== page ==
Last week was Korean New Year and we all had three days off school to celebrate. The traditional thing to do over the NY holiday is to go to your grandparents house here. Obviously our director had decided that me and Tim weren't going for the traditional feel when he gave every member of staff a NY present except us! but then again, their presents were 2 litres of cooking oil so I am not too sure that I have really missed out. Six of us headed to Seoul for the long weekend and we stayed in Itaewon. It was weird to be in Seoul- it is much bigger than Mokpo(!). to begin with we were still saying hi to all the foreigners, as we do at home in Mokpo, then we realised that there were more of them than Koreans- at least in Itaewon. And I saw African and Indian people for the first time since leaving the UK- and I found myself staring at them like some yokel/culchie until I realised what I was doing and pulled myself together. We ate in Burgerking and drank in Irish pubs so it was really like a trip away from Korea for a few days. And I have to share with you my most favourite ever misspelling on a Korean poster- and it appeared in BURGERKING of all big US corporations to make such a mistake- here I quote word for word and the spelling is all BK"s not mine!----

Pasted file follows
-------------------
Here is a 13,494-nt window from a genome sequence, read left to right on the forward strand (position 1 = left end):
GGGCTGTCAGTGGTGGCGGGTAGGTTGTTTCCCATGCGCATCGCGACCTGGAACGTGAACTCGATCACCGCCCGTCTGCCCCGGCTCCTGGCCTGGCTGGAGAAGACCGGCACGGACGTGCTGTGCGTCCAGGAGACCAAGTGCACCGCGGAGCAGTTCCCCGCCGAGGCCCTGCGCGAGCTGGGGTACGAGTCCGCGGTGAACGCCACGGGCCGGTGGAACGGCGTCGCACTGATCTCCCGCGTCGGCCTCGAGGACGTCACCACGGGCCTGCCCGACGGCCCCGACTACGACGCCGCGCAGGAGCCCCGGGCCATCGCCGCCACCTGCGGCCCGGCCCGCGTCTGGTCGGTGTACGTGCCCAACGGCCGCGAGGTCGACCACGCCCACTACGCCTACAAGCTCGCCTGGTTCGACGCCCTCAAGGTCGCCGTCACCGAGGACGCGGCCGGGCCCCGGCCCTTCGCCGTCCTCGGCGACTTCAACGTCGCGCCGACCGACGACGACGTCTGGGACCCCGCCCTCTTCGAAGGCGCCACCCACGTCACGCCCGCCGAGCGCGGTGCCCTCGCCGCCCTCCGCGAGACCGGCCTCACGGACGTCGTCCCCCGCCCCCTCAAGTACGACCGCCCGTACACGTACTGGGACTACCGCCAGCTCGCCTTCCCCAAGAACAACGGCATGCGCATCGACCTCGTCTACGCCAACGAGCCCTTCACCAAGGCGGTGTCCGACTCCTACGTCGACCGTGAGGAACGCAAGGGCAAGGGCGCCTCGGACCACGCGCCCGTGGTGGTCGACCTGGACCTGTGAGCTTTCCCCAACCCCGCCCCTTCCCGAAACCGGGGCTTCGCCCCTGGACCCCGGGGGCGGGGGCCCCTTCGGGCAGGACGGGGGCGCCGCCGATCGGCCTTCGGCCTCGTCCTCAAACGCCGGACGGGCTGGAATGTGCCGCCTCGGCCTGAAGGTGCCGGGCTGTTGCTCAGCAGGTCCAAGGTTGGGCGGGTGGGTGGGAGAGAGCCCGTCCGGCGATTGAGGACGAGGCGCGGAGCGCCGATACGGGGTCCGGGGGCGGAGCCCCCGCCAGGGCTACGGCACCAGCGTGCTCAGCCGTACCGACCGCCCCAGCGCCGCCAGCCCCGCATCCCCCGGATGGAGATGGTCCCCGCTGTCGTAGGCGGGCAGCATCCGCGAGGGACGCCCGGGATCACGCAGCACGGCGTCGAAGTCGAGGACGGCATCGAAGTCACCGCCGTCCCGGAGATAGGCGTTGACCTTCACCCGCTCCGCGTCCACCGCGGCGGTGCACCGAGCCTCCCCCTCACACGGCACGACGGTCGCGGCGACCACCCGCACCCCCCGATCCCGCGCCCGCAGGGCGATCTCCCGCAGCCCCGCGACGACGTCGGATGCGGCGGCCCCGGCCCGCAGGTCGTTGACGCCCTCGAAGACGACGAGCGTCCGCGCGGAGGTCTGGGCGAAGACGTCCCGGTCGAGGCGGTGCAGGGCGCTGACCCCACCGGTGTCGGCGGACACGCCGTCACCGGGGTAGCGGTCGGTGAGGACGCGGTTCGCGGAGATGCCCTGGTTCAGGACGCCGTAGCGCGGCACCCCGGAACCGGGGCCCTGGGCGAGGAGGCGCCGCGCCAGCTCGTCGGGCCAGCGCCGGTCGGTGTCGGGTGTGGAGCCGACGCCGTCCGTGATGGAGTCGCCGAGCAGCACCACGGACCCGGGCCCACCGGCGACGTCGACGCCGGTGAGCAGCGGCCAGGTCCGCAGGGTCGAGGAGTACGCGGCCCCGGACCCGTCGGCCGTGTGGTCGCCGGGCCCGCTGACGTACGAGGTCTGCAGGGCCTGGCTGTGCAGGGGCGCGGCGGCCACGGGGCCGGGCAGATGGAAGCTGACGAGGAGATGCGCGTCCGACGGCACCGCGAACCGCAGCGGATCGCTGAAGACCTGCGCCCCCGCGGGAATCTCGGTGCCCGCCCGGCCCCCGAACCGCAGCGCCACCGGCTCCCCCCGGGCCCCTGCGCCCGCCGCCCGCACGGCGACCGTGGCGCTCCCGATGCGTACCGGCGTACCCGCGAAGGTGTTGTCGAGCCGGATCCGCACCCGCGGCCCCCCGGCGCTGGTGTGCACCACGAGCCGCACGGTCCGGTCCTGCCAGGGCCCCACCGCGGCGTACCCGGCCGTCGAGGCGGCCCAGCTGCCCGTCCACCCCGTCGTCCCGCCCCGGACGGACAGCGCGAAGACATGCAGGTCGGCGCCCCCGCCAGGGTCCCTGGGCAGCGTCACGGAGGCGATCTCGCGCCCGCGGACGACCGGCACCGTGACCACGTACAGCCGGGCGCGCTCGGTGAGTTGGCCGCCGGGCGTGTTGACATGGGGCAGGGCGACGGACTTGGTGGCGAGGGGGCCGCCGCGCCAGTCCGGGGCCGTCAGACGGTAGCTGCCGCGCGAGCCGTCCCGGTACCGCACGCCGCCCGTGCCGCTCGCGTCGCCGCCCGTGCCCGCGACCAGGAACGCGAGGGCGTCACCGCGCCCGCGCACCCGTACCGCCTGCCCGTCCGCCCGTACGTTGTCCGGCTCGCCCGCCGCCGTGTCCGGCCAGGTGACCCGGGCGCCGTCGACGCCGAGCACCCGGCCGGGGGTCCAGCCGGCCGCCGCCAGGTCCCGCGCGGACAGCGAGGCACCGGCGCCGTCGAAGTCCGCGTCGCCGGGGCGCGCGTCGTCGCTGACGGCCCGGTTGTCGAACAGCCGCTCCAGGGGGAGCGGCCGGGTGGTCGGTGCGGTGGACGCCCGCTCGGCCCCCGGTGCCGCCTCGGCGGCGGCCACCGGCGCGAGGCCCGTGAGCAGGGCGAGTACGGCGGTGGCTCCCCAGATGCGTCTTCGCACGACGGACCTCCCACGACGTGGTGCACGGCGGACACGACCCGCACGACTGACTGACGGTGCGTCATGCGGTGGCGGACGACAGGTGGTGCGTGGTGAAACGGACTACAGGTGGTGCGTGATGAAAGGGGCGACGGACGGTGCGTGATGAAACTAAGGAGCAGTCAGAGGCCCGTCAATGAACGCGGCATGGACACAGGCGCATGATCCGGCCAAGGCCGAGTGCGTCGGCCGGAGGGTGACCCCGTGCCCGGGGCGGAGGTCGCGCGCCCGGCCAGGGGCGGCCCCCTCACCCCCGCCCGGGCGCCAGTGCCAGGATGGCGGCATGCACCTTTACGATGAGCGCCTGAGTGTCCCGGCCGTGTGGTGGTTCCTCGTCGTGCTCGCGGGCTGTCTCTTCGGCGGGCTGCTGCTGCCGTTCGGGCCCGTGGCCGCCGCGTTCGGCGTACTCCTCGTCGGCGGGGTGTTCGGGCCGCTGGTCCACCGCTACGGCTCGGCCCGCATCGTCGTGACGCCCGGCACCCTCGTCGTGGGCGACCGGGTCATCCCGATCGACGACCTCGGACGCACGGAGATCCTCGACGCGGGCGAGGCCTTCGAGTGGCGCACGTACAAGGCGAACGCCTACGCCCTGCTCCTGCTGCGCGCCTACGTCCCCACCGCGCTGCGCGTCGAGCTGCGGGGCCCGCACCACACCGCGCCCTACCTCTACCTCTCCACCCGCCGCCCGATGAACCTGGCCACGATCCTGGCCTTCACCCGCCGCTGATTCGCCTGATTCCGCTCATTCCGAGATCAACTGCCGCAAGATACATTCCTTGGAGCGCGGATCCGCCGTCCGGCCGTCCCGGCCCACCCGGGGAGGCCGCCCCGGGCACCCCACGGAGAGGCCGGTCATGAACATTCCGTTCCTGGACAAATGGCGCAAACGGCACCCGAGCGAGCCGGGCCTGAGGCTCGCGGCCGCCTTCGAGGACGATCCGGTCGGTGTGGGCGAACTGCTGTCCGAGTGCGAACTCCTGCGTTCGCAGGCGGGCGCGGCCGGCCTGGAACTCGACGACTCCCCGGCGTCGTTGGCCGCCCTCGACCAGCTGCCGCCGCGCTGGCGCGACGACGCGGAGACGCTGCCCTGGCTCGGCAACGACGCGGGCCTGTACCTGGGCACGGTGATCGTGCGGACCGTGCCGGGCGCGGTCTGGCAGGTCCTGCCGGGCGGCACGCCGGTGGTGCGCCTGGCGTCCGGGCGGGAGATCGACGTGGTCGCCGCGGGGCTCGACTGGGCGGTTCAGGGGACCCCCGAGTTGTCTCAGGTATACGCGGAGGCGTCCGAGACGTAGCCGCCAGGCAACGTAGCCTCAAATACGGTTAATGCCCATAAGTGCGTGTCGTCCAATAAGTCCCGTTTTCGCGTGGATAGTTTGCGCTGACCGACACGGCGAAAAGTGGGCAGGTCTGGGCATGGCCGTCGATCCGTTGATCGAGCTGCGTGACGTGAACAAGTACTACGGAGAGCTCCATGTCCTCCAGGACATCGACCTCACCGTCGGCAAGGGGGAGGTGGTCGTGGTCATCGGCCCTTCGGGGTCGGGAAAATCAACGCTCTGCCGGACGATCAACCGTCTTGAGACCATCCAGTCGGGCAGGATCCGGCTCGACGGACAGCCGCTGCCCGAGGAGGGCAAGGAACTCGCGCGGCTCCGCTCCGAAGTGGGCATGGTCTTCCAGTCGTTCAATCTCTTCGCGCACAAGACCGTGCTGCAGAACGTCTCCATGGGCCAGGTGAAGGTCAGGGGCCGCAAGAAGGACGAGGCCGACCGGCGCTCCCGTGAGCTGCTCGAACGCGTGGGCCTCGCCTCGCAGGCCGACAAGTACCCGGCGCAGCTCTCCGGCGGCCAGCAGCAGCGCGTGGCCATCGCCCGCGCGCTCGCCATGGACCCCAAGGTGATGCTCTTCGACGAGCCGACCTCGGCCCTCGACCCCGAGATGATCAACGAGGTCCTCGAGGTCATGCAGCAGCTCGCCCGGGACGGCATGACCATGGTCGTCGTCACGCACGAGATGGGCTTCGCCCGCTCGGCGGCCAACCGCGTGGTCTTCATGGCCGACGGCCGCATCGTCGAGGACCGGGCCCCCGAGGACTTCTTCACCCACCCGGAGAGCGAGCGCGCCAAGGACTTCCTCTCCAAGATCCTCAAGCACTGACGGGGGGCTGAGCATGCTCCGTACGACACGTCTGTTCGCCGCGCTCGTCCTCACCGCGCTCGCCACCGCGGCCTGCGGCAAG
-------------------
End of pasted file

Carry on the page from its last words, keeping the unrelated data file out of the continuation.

'Try our mouse-watering chicken sandwich and take a lot of benefits along with it!'